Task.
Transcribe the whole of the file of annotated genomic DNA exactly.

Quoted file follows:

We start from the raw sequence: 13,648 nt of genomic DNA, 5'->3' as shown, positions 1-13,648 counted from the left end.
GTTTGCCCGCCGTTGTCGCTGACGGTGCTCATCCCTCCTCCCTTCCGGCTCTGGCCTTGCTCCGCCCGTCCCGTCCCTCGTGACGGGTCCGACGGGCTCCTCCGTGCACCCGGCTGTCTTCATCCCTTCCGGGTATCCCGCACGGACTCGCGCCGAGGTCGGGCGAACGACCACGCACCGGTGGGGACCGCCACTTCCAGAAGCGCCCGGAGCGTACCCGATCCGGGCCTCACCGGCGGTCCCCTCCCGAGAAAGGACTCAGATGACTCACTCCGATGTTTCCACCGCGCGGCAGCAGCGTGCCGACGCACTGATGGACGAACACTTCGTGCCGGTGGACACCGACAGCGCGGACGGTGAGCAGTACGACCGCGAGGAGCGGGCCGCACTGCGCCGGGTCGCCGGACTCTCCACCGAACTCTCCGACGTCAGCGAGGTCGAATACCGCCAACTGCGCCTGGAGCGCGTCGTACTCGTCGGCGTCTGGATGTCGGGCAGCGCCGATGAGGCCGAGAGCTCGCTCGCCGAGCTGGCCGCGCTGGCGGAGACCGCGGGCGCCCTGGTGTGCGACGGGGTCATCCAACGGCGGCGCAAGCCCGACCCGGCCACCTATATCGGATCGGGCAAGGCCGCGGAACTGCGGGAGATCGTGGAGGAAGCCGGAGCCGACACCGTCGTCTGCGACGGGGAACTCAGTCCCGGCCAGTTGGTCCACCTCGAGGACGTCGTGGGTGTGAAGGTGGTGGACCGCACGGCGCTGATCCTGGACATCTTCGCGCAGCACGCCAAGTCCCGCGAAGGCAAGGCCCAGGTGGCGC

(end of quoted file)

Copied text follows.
We start from the raw sequence: 13,648 nt of genomic DNA, 5'->3' as shown, positions 1-13,648 counted from the left end.
GTTTGCCCGCCGTTGTCGCTGACGGTGCTCATCCCTCCTCCCTTCCGGCTCTGGCCTTGCTCCGCCCGTCCCGTCCCTCGTGACGGGTCCGACGGGCTCCTCCGTGCACCCGGCTGTCTTCATCCCTTCCGGGTATCCCGCACGGACTCGCGCCGAGGTCGGGCGAACGACCACGCACCGGTGGGGACCGCCACTTCCAGAAGCGCCCGGAGCGTACCCGATCCGGGCCTCACCGGCGGTCCCCTCCCGAGAAAGGACTCAGATGACTCACTCCGATGTTTCCACCGCGCGGCAGCAGCGTGCCGACGCACTGATGGACGAACACTTCGTGCCGGTGGACACCGACAGCGCGGACGGTGAGCAGTACGACCGCGAGGAGCGGGCCGCACTGCGCCGGGTCGCCGGACTCTCCACCGAACTCTCCGACGTCAGCGAGGTCGAATACCGCCAACTGCGCCTGGAGCGCGTCGTACTCGTCGGCGTCTGGATGTCGGGCAGCGCCGATGAGGCCGAGAGCTCGCTCGCCGAGCTGGCCGCGCTGGCGGAGACCGCGGGCGCCCTGGTGTGCGACGGGGTCATCCAACGGCGGCGCAAGCCCGACCCGGCCACCTATATCGGATCGGGCAAGGCCGCGGAACTGCGGGAGATCGTGGAGGAAGCCGGAGCCGACACCGTCGTCTGCGACGGGGAACTCAGTCCCGGCCAGTTGGTCCACCTCGAGGACGTCGTGGGTGTGAAGGTGGTGGACCGCACGGCGCTGATCCTGGACATCTTCGCGCAGCACGCCAAGTCCCGCGAAGGCAAGGCCCAGGTGGCGC